- These dangers were known from the start and gave rise
in the 1960s to a movement to end the use of nuclear energy for both peaceful
and military purposes.
- Nuclear power's main energy competitor is of course Big
Oil, which had no problem with nuclear weapons, but was not happy to lose
its grip on the world's major source of energy. Nuclear energy was not
under their control, requiring by definition major government involvement
and regulation of the industry. Its widespread use would leave Big Oil
with falling profits, and would mean the end of Big Oil's economic hegemony.
- This led to a bizarre situation where oil companies both
founded and funded ecology-related organisations, including the Aspen Institute
for Humanistic Studies, Nature Conservancy, Greenpeace, Sierra Club and
others to protest the peaceful use of nuclear power. These groups have
all received backing from the oil industry, notably Atlantic Richfield
Oil and BP (formerly the Anglo-Iranian Oil Company, now employing greenwash
by marketing itself as "Beyond Petroleum"). Recall that BP is
responsible for the world's worst environmental disaster in recent times,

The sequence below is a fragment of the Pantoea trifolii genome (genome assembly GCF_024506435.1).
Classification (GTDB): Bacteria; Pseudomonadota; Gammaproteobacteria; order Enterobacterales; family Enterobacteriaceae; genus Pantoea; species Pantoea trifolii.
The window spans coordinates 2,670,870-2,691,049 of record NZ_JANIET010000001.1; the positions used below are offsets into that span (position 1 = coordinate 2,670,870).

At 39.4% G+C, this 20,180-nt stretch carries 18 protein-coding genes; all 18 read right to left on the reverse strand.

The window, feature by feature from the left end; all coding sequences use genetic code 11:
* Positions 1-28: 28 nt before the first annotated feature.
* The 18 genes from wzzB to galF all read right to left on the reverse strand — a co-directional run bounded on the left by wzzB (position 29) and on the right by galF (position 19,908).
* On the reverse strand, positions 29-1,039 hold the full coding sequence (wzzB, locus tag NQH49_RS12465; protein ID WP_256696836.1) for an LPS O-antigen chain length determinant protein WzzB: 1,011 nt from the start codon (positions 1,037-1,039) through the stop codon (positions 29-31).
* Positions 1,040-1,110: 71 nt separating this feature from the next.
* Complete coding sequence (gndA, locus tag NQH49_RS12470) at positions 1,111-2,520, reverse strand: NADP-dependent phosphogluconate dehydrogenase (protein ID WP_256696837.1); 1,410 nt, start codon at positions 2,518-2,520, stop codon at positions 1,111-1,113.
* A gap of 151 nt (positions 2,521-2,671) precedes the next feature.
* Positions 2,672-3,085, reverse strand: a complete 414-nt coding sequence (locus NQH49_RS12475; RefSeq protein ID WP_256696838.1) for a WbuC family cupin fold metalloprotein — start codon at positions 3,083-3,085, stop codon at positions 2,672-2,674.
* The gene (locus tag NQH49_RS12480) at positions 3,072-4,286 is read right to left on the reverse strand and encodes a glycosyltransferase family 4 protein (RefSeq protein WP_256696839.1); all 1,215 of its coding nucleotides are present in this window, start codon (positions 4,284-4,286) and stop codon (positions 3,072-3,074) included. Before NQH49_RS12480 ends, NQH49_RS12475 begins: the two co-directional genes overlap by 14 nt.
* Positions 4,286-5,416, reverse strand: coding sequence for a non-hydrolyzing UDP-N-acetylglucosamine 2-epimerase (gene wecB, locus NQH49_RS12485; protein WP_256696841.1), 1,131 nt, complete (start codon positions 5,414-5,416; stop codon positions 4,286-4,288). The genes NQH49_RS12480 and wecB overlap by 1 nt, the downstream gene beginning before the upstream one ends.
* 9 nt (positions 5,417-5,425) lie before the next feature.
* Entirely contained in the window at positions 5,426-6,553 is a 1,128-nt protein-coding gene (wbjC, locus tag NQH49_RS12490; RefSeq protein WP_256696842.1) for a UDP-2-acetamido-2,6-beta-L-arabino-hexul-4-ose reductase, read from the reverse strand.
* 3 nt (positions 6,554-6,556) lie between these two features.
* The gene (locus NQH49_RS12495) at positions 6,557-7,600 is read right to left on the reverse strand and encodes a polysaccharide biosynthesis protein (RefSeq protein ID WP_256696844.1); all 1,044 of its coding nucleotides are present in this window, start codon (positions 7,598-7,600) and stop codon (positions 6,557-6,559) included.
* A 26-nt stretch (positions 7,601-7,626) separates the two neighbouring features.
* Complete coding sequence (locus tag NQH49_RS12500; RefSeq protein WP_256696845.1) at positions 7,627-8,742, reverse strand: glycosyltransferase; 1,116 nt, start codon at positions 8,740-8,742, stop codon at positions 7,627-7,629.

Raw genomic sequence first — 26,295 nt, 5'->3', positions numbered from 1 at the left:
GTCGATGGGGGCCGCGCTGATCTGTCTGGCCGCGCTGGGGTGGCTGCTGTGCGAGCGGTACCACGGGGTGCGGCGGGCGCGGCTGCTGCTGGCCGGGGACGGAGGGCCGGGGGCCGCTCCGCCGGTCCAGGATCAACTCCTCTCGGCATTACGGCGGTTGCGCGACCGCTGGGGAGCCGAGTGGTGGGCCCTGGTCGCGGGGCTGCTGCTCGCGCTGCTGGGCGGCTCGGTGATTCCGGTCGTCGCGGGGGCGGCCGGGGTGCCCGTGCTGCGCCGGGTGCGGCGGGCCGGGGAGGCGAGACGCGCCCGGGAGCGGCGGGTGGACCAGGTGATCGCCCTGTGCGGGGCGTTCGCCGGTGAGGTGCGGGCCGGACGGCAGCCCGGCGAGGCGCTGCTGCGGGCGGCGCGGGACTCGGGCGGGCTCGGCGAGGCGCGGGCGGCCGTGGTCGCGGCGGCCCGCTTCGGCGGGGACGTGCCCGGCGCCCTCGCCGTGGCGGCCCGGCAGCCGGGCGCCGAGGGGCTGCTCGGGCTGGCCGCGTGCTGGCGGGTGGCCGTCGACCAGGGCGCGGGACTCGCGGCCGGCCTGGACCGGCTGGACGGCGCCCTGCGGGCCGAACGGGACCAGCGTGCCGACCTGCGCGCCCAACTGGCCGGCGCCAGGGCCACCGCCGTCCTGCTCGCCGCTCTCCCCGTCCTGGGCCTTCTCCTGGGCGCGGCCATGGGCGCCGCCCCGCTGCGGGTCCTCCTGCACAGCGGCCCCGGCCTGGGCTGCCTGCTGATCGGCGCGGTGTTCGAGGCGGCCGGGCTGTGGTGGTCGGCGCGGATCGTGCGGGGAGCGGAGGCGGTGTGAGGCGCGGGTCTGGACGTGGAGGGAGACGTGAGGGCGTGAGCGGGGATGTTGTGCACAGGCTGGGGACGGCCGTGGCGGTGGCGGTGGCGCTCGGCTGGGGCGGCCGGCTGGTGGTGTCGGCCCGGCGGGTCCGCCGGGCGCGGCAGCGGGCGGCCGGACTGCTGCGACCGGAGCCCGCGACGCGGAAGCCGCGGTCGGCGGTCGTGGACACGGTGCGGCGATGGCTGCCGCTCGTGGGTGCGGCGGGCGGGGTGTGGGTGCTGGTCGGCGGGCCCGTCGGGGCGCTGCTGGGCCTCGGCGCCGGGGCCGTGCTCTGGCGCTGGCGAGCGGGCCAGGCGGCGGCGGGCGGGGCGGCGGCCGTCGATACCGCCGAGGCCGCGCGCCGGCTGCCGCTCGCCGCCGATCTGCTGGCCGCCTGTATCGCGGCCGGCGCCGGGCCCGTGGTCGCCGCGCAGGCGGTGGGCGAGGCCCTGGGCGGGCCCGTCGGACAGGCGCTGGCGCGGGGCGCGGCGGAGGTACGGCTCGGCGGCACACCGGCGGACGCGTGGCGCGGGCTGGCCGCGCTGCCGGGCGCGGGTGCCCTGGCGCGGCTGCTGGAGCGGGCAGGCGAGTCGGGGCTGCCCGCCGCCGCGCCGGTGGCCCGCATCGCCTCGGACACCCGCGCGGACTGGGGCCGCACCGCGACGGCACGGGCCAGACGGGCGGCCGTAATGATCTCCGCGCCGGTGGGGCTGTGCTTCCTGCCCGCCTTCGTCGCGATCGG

last year's oil spill in the Gulf of Mexico.
- Big Oil's logic has been to rein in the movement
for the arguably cleaner nuclear energy and keep the very dirty oil flowing.
- The 1960s anti-nuke movement effectively made a devil's
pact with Big Oil (much like the altruistic scientists in the 1930s did
with the Pentagon) inadvertently helping the oil devil. Their "logic"
presumably was: the devil you know is better than the devil you don't know.
- Though the US government officially promoted nuclear
energy, from the start the US goal was to keep monopoly control of the
technology (the Baruch Plan, 1946) through the International Atomic Energy
Agency (IAEA, 1957), a neocolonial-type institution which the US dominates.
- But for Big Oil, rather than to prevent countries from
building bombs the intent of the Nuclear Non-Proliferation Treaty
(NPT, 1970), the goal has been to limit the use of civilian nuclear
power. Given the budding anti-nuke movement and the fact that Big Oil has
a firm stranglehold on US government, it has been able to discourage